For applicants with a spotty financial track record, have no fear, because you might still be able to obtain a reverse mortgage with the help of a “LESA.”

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What is a LESA?

LESA is an acronym that stands for Life Expectancy Set-Aside. It was created by the Department of Housing and Urban Development and put into effect April 2015, in efforts to increase the safeguards afforded to reverse mortgage borrowers as part of the new financial assessment underwriting requirements.

“LESAs are an important aspect of the reverse mortgage application process. Not only do they factor into a lender’s determination of whether an applicant can be approved for a reverse mortgage, but they also impact the amount of loan proceeds that a borrower may be eligible to receive.” – Cliff Auerswald President of All Reverse Mortgage

How do I know if I need a LESA?

Whether or not a reverse mortgage loan applicant requires a LESA depends on the results of their financial assessment.

When lenders analyze the financial history of a loan applicant, they are largely looking to see if the applicant has the capacity to maintain the obligations of the reverse mortgage. Particularly, the lender is trying to determine that the applicant has enough residual income left to afford the terms of the loan.

Residual income is the amount of money that is left over after a lender has subtracted—from the applicant’s income and assets—what the prospective borrower pays for property taxes, homeowners insurance, along with any debt obligations or other living expenses the person has.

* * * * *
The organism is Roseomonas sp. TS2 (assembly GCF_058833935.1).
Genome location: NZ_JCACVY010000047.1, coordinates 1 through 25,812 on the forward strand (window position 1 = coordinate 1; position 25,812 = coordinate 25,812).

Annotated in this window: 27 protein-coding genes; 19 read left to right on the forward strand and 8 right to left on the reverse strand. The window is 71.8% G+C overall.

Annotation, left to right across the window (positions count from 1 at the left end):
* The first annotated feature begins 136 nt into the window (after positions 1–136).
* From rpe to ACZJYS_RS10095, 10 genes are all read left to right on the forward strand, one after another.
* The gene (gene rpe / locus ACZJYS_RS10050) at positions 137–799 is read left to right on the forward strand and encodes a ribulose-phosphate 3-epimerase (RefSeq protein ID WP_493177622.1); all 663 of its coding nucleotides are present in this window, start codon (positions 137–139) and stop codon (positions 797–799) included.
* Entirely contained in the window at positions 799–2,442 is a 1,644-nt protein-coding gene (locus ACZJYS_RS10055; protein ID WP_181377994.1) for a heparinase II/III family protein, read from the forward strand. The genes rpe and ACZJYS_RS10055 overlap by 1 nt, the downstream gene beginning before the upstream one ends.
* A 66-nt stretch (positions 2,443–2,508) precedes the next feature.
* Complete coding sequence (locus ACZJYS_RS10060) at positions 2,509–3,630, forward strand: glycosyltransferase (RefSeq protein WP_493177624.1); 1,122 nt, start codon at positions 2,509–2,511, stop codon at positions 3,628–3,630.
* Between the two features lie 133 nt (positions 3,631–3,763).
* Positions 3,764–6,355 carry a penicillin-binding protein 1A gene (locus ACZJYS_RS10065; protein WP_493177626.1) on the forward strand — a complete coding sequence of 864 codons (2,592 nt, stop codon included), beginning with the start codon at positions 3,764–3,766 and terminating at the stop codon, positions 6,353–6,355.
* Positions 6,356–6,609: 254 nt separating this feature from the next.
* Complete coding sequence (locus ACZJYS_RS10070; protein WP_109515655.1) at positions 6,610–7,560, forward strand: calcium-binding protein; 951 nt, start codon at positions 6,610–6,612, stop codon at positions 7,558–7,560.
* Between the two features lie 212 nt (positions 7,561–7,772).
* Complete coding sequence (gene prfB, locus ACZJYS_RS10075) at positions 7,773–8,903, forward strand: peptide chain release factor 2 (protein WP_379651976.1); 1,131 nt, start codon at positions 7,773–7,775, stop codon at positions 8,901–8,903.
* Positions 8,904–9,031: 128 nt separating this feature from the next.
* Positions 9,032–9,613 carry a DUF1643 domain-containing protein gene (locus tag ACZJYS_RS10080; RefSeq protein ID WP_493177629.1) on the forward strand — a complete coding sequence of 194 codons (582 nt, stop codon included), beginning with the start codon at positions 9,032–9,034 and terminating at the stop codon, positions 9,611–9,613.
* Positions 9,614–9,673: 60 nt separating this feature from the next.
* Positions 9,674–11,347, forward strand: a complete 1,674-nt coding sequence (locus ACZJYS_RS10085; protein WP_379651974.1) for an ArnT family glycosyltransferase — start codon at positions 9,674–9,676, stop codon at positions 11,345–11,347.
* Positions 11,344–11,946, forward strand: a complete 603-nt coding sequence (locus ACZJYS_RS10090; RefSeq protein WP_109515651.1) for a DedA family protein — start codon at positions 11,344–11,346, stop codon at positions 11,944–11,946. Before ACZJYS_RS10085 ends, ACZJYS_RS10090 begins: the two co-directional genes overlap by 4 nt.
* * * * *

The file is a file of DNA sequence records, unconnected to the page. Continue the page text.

This figure is then compared to a government threshold amount based on region and family size that determines whether an applicant has sufficient residual income to pass the financial assessment. If the applicant passes this portion of the financial assessment, then he may move forward with the reverse mortgage.

But let’s say the applicant’s residual income falls a bit short of being able to cover the costs of the reverse mortgage and his/her ability to continue paying property taxes and insurance. Depending on how much of a shortfall there is, the applicant may still be able to move forward with the reverse mortgage—though a LESA would be required to pay for the property charges.

The money used to fund a LESA comes from the overall principal limit of the reverse mortgage. At first glance, this can be seen as a drain on the total reverse mortgage proceeds that a borrower may be able to access over the course of the loan, but a LESA can actually be a boon for borrowers, depending on the circumstances.

Why a LESA can be a good thing

LESAs can be either Fully Funded or Partially Funded. With a Fully Funded LESA, the lender makes property charges on behalf of the borrower using the funds taken from the reverse mortgage loan proceeds.

As for borrowers who seem capable of paying a portion of these mandatory obligations, a Partially Funded LESA will cover a portion of the property charges. In this scenario, the borrower will receive semi-annual payments from their loan proceeds to help cover these mandatory obligations. Borrowers, rather than the servicer, are responsible for the timely payment of all property charges.

For qualifying borrowers who might worry about having to pay their monthly taxes and insurance obligations, they may voluntarily choose to have their reverse mortgage servicer establish a LESA for the payment of these ongoing expenses.

If you feel more comfortable knowing that your lender will be responsible for making your monthly taxes and insurance payments, then you might want to consider setting up a voluntary LESA that enables them to do so—even if you have sufficient residual income to afford these charges yourself.

If you are considering a reverse mortgage and would like to learn more about LESAs also see:

Reverse Mortgage Set-Aside (LESA) Offers Peace of Mind.